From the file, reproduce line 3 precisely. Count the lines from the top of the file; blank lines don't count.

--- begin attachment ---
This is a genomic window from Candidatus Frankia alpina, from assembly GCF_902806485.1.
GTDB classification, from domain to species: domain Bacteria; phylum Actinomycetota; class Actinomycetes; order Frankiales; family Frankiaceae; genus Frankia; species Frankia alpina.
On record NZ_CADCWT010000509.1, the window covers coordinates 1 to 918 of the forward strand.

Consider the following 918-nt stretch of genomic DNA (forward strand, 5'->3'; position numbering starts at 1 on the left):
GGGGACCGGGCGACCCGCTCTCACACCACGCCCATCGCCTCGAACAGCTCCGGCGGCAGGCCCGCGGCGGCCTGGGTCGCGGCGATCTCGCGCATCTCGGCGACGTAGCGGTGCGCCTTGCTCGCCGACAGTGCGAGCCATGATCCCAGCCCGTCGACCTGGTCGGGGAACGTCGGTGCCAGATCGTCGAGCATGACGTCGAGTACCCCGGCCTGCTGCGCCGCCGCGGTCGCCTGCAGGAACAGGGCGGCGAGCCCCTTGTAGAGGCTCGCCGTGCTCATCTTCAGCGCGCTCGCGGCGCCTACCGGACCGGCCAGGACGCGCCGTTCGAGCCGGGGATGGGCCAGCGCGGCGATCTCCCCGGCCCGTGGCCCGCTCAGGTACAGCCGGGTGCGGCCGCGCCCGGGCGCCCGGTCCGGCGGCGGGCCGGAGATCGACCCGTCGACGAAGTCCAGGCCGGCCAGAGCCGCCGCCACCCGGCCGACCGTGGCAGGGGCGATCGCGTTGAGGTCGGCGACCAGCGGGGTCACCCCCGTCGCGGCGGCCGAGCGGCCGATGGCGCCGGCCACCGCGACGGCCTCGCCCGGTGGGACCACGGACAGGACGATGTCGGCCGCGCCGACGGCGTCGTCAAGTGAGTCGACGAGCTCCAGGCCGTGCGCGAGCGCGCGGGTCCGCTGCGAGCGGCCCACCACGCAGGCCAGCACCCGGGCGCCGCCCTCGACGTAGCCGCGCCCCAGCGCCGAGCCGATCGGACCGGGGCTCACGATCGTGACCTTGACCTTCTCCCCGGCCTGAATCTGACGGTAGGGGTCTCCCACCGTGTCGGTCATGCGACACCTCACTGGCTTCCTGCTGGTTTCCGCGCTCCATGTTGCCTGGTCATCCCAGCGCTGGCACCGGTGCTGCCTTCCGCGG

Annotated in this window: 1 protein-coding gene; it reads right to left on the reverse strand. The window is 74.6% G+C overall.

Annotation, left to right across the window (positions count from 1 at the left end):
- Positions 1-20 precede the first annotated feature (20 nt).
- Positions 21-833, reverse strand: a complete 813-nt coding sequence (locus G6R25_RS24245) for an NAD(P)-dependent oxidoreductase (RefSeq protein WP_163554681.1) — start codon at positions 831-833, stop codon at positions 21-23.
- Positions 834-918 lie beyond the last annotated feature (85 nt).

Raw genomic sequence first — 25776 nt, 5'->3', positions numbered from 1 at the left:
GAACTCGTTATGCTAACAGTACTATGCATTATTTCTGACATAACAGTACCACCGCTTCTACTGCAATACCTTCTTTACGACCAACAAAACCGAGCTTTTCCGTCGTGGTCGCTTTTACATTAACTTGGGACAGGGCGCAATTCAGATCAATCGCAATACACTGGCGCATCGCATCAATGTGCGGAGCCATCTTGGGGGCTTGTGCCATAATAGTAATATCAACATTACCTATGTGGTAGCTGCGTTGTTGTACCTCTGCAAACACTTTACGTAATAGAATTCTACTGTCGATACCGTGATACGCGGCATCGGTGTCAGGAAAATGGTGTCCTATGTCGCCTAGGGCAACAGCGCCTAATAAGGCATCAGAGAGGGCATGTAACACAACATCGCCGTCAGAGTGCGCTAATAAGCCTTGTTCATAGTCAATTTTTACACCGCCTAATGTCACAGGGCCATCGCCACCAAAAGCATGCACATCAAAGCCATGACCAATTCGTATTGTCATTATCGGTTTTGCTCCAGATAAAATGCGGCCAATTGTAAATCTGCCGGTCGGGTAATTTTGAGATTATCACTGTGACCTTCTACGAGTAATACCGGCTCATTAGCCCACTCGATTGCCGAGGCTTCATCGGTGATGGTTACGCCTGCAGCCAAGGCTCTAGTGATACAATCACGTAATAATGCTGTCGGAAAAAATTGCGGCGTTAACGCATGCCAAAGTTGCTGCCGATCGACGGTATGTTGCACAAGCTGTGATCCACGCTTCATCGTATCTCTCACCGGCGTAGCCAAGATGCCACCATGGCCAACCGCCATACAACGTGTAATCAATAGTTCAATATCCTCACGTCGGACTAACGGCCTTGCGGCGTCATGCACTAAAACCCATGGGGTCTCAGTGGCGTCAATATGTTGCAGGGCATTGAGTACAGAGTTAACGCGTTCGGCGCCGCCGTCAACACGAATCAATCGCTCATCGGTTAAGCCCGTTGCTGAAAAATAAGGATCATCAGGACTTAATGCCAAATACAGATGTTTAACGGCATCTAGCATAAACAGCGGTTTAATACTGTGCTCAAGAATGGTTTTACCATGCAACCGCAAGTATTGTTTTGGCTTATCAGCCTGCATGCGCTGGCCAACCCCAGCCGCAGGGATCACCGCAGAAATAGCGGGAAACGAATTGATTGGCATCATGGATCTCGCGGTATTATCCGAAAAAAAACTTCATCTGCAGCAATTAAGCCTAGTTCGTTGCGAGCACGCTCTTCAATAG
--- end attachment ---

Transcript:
On record NZ_CADCWT010000509.1, the window covers coordinates 1 to 918 of the forward strand.